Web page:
But maybe they need to give up all together on trying to attract a new demographic. Maybe make their content — specifically online — chargeable (The Times have already done this — and posted profits for the first time in years). This would lead to the creation of a ‘two tier’ news structure on the web —one free and one chargeable — but people of my age and situation would pay for this access and those that wouldn't (Sam and George)— have long gone anyway..

This could have fundamental implications in the UK for the BBC and its licence fee — that really is another debate for those much more intelligent than I.

So they need focus on their audience and their specific audience only (that’s what blogs do right?) — guess what - in my opinion you cease to become balanced and look at the wider social picture and influences. In Sam and George’s opinion you could be seen as a more respected source of information because you are not influenced so much by wider outside influences…..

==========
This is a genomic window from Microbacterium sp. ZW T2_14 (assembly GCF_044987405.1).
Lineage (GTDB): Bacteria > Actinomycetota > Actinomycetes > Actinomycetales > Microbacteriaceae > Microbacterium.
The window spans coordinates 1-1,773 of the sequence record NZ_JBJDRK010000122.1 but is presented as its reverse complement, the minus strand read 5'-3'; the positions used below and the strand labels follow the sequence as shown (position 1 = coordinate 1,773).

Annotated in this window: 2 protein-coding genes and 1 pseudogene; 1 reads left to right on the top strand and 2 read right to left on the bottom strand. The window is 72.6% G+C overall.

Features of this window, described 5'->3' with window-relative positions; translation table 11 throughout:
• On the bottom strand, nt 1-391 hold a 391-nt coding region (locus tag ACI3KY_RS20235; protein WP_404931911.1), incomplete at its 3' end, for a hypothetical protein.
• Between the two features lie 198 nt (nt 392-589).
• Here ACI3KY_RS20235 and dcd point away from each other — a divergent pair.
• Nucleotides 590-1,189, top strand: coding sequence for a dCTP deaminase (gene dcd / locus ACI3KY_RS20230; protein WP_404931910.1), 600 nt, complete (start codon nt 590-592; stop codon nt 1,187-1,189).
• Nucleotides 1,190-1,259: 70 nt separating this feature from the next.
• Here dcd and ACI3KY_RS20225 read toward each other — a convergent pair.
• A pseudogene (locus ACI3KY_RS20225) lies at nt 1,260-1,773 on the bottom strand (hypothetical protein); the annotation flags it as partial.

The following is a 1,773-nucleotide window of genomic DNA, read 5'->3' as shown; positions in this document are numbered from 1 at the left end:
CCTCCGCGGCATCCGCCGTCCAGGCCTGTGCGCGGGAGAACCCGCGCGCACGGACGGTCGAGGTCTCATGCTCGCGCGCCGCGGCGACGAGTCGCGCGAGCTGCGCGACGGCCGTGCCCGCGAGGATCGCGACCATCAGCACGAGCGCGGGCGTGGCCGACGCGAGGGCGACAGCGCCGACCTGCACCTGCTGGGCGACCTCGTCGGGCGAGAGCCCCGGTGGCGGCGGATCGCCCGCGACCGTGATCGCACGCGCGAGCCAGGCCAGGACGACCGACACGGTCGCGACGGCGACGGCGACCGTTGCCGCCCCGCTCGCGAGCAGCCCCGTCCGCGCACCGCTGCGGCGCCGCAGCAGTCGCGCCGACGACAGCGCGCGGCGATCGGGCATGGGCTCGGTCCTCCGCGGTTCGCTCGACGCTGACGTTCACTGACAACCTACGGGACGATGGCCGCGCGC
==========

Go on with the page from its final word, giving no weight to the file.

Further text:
What is my conclusion? I’m not really sure!

The web is this open source of knowledge, information and opinion — but we all individually gravitate to our trusted news sources (be that historical or not).

We do this despite having the opportunity to look at other sources . We have always done this. We always will. We form our opinion by those we trust — be that bloggers or news organisations — it does not matter what the platform is. News organisations need to recognise this — focus on your key audience and stop trying to be everything to everyone and charge your specific audience for this? Well maybe its time they all did.

Public Sector and Tech...a plea